Israel was born out of the Holocaust and its six million Jewish victims remains seared in the country's psyche. Israel holds an annual memorial day where sirens stop traffic across the nation, it sends soldiers and youth on trips to concentration camp sites and often cites the Holocaust as justification for an independent Jewish state so Jews will "never again" be defenseless.

But after 70 years, Tel Aviv Councilman Eran Lev thought it was time to add a universal element to the commemoration. Lev is one of many gays elected to public office in Tel Aviv, a city with a vibrant gay scene that has emerged as a top international destination for gay tourism. "The significance here is that we are recognizing that there were other victims of the Holocaust, not just Jews," said Lev, who initiated the project during his brief term in office.

As part of their persecution of gays, the Nazis kept files on 100,000 people, mostly men. About 15,000 were sent to camps and at least half were killed. Other Nazi targets included communists, Slavs, gypsies and Jehovah's Witnesses.

Unlike their persecution of Jews, however, there was no grand Nazi plan to exterminate gays. Nazis viewed being gay as a "public health problem" since those German men did not produce children, said Deborah Dwork, director of the Strassler Family Center for Holocaust and Genocide Studies at Clark University in Worcester, Mass. "The idea was to change their behavior, not to eradicate them, not to murder them," Dwork said.

The policy was far from sweeping — as evidenced by the rampant homosexuality among the ranks of the Nazi Party's SA paramilitary wing, which helped pave Hitler's path to power. The most famous gay Nazi was Ernst Röhm, one of the most powerful men in the party before Hitler had him executed in 1934.

Later, the Nazis outlawed homosexuality and the Gestapo set up a special unit targeting homosexuality. In the Buchenwald concentration camp, the Nazis carried out experiments to try and "cure" homosexuality. Those sent to the camps were forced to wear pink triangles, compared to the yellow stars that Jews bore on their clothing. Gay Jews wore an emblem that combined the two colors.

Today, Israel is one of the world's most progressive countries in terms of gay rights. Gays serve openly in Israel's military and parliament. The Supreme Court grants a variety of family rights such as inheritance and survivors' benefits. Gays, lesbians and a transsexual are among the country's most popular musicians and actors.

Moshe Zimmermann, a professor from the Hebrew University of Jerusalem and the memorial project's historical adviser, said the Tel Aviv monument marked a big step in Israel by ridding itself from what he called a monopoly of victimhood. "We are finally shedding the load of being the lone and ultimate victim," he said. "We can learn from this that by recognizing the victimhood of others, it does not diminish the uniqueness of your own victimhood."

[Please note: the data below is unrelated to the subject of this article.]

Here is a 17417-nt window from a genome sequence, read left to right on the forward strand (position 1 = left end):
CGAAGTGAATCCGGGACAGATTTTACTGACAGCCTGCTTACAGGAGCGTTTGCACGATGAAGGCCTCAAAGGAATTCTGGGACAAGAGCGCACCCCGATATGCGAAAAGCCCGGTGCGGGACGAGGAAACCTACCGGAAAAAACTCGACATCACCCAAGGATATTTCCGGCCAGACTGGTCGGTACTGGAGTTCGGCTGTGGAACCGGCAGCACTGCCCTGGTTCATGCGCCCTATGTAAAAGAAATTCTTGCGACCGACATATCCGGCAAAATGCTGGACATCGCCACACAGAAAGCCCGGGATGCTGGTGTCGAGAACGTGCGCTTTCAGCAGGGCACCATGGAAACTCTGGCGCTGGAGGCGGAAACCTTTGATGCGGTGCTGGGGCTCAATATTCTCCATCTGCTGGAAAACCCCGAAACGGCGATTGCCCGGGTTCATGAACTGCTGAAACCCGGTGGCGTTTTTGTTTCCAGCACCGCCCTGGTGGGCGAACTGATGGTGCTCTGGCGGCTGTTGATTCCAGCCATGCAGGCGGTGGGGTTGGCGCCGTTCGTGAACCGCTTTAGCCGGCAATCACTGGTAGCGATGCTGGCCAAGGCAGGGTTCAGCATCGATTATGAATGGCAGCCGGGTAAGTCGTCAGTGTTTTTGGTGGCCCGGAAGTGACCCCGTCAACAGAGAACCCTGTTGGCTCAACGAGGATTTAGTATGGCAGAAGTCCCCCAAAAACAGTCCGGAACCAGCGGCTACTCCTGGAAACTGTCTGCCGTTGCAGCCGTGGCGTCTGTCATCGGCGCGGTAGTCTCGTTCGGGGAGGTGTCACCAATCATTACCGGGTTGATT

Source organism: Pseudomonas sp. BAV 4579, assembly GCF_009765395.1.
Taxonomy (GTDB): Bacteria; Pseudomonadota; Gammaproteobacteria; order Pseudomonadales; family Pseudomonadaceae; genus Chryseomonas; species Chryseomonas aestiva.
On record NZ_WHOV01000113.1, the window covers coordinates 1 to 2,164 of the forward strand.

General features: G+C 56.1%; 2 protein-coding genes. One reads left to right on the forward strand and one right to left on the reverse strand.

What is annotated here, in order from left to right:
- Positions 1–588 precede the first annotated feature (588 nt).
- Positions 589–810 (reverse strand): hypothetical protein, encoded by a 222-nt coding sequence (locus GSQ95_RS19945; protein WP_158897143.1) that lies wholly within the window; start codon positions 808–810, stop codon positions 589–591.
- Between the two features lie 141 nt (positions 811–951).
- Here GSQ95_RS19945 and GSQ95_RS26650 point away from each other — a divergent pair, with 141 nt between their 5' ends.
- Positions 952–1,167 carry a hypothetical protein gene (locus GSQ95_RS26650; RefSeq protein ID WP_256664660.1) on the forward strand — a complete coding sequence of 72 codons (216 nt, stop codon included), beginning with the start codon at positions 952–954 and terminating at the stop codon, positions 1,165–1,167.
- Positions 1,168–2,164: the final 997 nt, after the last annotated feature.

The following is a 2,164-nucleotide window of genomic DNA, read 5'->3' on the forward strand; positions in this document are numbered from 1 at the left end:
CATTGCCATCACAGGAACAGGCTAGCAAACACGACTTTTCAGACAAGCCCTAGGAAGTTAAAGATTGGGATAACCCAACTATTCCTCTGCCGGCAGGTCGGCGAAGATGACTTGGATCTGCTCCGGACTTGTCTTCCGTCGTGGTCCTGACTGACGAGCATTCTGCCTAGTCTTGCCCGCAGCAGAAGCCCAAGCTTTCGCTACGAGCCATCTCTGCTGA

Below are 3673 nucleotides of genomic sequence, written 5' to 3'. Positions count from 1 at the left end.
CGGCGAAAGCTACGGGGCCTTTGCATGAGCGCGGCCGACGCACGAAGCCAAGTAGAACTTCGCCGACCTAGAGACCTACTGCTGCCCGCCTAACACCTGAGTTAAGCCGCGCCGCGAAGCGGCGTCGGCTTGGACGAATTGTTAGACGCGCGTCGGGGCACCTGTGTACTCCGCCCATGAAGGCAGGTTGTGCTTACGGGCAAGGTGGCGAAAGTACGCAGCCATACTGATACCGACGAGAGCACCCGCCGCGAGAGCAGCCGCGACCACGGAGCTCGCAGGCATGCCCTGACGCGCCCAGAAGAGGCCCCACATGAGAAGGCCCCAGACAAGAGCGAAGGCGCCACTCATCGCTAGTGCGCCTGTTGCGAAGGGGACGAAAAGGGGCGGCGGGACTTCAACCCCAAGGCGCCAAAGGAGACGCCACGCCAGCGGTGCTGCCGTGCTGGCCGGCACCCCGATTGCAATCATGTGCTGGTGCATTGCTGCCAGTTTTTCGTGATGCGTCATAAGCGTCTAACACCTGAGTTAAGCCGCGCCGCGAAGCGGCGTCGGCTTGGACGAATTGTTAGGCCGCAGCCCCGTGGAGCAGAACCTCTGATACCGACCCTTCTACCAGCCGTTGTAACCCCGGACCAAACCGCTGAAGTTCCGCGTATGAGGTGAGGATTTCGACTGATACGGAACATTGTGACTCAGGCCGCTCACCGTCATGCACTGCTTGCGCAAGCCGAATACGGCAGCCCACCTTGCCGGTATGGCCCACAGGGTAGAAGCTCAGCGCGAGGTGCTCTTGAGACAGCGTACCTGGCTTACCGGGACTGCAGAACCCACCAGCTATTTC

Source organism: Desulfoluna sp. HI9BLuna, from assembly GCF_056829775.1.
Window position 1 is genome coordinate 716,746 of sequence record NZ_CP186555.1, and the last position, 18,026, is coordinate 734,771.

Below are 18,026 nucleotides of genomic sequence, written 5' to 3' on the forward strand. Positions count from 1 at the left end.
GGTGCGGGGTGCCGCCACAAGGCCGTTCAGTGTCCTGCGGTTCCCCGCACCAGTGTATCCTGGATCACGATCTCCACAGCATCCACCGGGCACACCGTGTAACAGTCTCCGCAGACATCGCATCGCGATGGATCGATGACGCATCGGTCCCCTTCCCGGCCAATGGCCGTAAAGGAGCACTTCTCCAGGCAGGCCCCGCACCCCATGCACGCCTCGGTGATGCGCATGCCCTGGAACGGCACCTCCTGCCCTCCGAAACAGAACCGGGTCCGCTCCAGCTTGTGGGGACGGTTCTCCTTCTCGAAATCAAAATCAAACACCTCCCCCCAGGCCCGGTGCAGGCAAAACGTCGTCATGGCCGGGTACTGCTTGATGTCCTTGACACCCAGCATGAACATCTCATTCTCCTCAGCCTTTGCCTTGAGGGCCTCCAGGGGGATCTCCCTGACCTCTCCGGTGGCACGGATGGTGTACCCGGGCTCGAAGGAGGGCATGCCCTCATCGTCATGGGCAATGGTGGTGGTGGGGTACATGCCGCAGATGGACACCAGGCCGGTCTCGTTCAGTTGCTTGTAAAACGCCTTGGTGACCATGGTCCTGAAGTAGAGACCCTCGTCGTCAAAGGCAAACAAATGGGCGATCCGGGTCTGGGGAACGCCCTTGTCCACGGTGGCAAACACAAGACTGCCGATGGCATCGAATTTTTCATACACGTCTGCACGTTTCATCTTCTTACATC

Ministers Approve: Calling Someone Nazi Would be Illegal


The Ministerial Committee on Legislation approved Sunday a bill forbidding the use of Nazi symbols and labels. The bill will be brought before the Knesset on Wednesday.

MK Shimon Ohayon (Likud-Beiteinu), who proposed the bill, told Ynet: "The rise of neo-Nazi groups that use these symbols poses a danger to Jews around the world, but as long as the State of Israel doesn't ban them, we cannot complain about their appearance around the world."

According to the bill, the use of word Nazi will be forbidden, as well as Nazi-related nicknames. The ban relates to both verbal and written slander, targeting an individual, a group of people or a corporation.

Wearing striped attire reminiscent of Jews' uniform in Nazi camps or a yellow Star of David, or any use of swastikas could lead to six months in prison and NIS 100,000 fine.

Ohayon noted in his proposal: "Unfortunately, the use of Nazi symbols and nicknames is becoming prevalent in recent years. "The unbearable lightness of the daily use of these terms as part of the public and political discourse, while completely disregarding the feelings of Holocaust survivors and their families, should be condemned. In this reality, we must ban the use of Holocaust related signs, in order to prevent the spread of the phenomenon."